“We were seeing waist-deep piles accumulating each day, which required an average of about 90 man-hours per week to safely clean,” Gilbertson explained.  In addition, the operation invested another 16 hours of equipment maintenance time each week. 

Stabilizing and Sealing
The twin belts have two load zones each, which were among the main points of concern.

The company’s proposal included upgrading both 19A and 19B transfer points to eliminate belt sag, provide effective sealing and improve belt cleaning, as well as alignment systems to deliver continuous adjustment and maintain a consistent belt path.  Technicians first installed three Martin® Impact Cradles, located under the belt in the loading zones.  The cradle design features a bed of steel angles lined by energy-absorbing impact bars with a top layer of low friction, ultra-high molecular weight (UHMW) plastic.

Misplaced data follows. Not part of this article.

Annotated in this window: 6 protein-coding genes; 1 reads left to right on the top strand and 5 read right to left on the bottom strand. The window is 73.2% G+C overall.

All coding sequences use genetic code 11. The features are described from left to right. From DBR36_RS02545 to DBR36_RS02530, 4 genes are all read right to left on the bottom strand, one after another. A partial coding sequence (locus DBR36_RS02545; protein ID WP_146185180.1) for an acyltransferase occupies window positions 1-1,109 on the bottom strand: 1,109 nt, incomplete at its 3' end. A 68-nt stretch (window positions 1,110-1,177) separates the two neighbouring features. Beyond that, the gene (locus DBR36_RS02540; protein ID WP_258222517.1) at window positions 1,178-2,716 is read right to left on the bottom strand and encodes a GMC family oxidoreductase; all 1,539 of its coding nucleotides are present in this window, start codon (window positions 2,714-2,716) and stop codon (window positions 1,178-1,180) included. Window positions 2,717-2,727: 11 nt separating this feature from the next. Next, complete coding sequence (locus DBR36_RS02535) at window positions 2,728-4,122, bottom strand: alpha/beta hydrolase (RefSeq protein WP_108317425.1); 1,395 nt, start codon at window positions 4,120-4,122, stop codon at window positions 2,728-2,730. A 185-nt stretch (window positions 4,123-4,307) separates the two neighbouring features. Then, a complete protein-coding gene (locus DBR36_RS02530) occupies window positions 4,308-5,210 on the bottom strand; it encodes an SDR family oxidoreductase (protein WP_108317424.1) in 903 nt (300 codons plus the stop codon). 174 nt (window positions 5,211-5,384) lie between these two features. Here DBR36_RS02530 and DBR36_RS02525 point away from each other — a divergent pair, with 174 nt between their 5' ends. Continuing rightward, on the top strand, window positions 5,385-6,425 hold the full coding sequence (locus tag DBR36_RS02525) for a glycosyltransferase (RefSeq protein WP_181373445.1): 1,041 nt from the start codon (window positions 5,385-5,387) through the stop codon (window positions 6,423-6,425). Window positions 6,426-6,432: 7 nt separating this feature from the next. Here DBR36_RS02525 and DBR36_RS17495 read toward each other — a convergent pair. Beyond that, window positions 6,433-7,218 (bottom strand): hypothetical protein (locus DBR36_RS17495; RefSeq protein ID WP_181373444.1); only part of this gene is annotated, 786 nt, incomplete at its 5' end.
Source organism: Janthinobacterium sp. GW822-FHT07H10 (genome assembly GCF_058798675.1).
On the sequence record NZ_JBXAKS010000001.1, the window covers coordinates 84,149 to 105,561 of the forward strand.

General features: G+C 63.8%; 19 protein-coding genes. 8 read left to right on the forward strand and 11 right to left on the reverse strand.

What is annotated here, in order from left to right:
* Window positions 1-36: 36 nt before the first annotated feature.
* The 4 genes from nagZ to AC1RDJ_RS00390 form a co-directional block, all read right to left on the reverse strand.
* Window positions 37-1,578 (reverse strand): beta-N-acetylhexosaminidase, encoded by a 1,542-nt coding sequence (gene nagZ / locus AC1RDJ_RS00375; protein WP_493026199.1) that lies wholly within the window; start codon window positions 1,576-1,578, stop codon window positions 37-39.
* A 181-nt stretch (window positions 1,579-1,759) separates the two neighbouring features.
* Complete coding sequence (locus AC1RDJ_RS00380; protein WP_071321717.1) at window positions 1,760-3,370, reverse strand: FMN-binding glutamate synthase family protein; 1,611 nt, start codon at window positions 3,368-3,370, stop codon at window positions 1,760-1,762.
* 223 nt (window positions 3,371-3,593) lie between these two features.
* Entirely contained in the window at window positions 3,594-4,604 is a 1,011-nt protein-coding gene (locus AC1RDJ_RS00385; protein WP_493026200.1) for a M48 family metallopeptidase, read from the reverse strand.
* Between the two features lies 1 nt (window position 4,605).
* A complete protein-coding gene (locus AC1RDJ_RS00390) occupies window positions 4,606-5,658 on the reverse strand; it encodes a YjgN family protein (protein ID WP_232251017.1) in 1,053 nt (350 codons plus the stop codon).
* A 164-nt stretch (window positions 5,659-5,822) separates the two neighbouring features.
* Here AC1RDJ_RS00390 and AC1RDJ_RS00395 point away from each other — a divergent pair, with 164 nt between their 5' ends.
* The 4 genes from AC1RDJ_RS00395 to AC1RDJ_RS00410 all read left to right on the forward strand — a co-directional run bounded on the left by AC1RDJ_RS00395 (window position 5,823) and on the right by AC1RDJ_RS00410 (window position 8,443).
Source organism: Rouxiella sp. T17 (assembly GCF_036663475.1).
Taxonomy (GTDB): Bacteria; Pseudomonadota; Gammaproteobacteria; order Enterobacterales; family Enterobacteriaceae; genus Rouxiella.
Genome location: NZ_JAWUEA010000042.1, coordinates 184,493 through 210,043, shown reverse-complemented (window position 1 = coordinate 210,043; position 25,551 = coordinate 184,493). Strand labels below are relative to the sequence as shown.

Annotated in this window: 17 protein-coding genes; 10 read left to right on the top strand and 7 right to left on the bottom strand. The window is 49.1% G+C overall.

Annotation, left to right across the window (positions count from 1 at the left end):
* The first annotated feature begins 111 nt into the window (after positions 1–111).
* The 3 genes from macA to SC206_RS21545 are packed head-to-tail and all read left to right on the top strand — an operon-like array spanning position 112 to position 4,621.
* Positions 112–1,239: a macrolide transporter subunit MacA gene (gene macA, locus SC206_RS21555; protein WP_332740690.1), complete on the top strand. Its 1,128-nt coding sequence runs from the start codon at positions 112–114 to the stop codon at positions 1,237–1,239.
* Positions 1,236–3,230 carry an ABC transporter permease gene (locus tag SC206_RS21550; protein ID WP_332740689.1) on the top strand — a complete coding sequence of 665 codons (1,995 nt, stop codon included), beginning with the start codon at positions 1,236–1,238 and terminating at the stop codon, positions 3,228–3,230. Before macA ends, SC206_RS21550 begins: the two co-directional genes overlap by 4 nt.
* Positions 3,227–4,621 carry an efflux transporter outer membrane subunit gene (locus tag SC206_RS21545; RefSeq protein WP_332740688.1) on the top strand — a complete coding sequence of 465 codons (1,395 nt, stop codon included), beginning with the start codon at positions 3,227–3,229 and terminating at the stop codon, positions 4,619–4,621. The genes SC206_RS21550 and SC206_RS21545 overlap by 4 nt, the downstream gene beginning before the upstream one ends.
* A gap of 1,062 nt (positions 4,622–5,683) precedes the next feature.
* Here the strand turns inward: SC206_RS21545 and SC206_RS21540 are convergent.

After the impact zone, a series of 16 slider cradles were installed on each conveyor to stabilize the belt line and eliminate bounce.  Designed for conveyor speeds up to 700 fpm (3.5 m/sec) and belt lengths of more than 50 feet (15.2 m), the units offer a flat and stable belt surface throughout the settling zone, reducing fugitive material and extending belt life.

Following the cradles, 20 Trac-Mount™ Idlers were installed on each conveyor.  These rugged idlers have sliding frames on a stationary base that fits in tight spaces between belt support cradles for easy installation and service. 

Dust Management
Technicians installed three impact cradles in the loading zones on each conveyor to create a flat edge for improved containment.